Unlocking Efficiency: Open Source Software Reduces Time Consumption of Computational Chemistry Experiments

Open-source software can save computational chemists a lot of time

New software can simplify the creation, launch and analysis of computational chemistry experiments. This software called AQME is available for free and under an open-source licence. It could help to make calculations more efficient as well as accelerate automated analyses.

Juan Vicente Alegre Requena is the lead author of this study. He works at the Institute of Chemical Synthesis and Homogeneous Catalysis in Zaragoza. He explains that in modern molecular simulators, the study of a single chemical reaction involves over 500 calculations. The time it takes to generate all the input files and launch the calculations, as well as analyse the results, is enormous, especially when unexpected mistakes occur.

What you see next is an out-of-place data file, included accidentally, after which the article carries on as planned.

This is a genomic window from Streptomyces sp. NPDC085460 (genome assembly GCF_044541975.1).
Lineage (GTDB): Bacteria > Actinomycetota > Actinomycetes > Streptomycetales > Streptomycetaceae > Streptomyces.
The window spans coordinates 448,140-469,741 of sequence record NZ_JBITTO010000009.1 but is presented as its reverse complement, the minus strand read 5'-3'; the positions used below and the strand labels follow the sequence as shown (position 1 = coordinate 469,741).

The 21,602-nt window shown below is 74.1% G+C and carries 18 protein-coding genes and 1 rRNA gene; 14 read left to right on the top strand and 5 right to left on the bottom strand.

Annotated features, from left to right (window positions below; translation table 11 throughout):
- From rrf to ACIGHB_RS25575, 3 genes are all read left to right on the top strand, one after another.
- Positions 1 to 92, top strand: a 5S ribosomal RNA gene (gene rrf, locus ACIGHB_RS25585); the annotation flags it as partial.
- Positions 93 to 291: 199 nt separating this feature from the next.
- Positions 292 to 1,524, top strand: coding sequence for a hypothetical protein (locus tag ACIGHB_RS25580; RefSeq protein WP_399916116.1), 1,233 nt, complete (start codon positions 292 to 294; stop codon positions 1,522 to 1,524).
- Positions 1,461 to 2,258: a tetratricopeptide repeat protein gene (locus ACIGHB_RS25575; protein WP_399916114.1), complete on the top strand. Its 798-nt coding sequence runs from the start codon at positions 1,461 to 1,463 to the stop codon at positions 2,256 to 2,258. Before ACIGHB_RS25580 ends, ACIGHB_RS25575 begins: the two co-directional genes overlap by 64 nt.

Alegre and his co-workers decided to create a software that would allow them to bypass several steps in the calculation process and speed up calculations. AQME has many advantages. It uses simple inputs instead of 3D chemical structures that are usually needed by other solutions. \”It is extremely easy,\” says Alegre. AQME can be installed in a few minutes. The only input required is a Smiles string. Smiles was developed by chemist Dave Weininger, a coder, in the late 80s. It converts complex chemical structure into a series of letters and numeric values that are machine readable. The cross-compatibility of Smiles could enable integration with machine-learning and chemical databases, which are largely based on Smiles datasets, says Alegre.